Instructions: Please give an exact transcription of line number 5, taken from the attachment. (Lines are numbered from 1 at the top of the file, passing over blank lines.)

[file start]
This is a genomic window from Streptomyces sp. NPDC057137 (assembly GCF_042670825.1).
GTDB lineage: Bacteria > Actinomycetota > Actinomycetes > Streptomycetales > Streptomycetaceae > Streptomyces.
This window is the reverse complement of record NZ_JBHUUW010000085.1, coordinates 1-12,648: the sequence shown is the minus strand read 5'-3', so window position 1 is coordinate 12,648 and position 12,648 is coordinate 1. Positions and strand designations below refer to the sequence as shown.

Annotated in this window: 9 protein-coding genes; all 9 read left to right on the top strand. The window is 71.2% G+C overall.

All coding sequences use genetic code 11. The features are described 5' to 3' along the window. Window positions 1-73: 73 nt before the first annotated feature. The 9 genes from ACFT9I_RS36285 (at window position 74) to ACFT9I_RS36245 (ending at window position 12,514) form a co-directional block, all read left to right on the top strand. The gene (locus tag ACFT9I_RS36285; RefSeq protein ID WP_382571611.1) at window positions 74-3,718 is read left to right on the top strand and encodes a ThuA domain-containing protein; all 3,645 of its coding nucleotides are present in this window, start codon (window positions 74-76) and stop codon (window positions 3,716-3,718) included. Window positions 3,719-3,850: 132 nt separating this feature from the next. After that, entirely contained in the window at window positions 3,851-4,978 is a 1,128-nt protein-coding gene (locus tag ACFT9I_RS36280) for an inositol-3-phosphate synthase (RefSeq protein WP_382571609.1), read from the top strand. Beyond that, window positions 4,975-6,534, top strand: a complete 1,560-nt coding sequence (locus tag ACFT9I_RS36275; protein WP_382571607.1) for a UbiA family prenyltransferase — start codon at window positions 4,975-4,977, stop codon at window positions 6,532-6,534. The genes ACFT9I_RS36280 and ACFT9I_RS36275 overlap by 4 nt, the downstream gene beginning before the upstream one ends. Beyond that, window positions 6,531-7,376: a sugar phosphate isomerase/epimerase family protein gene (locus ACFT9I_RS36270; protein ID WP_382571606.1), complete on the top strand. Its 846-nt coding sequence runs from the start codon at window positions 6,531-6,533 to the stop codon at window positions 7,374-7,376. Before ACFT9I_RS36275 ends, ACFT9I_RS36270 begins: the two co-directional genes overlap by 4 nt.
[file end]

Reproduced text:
All coding sequences use genetic code 11. The features are described 5' to 3' along the window. Window positions 1-73: 73 nt before the first annotated feature. The 9 genes from ACFT9I_RS36285 (at window position 74) to ACFT9I_RS36245 (ending at window position 12,514) form a co-directional block, all read left to right on the top strand. The gene (locus tag ACFT9I_RS36285; RefSeq protein ID WP_382571611.1) at window positions 74-3,718 is read left to right on the top strand and encodes a ThuA domain-containing protein; all 3,645 of its coding nucleotides are present in this window, start codon (window positions 74-76) and stop codon (window positions 3,716-3,718) included. Window positions 3,719-3,850: 132 nt separating this feature from the next. After that, entirely contained in the window at window positions 3,851-4,978 is a 1,128-nt protein-coding gene (locus tag ACFT9I_RS36280) for an inositol-3-phosphate synthase (RefSeq protein WP_382571609.1), read from the top strand. Beyond that, window positions 4,975-6,534, top strand: a complete 1,560-nt coding sequence (locus tag ACFT9I_RS36275; protein WP_382571607.1) for a UbiA family prenyltransferase — start codon at window positions 4,975-4,977, stop codon at window positions 6,532-6,534. The genes ACFT9I_RS36280 and ACFT9I_RS36275 overlap by 4 nt, the downstream gene beginning before the upstream one ends. Beyond that, window positions 6,531-7,376: a sugar phosphate isomerase/epimerase family protein gene (locus ACFT9I_RS36270; protein ID WP_382571606.1), complete on the top strand. Its 846-nt coding sequence runs from the start codon at window positions 6,531-6,533 to the stop codon at window positions 7,374-7,376. Before ACFT9I_RS36275 ends, ACFT9I_RS36270 begins: the two co-directional genes overlap by 4 nt.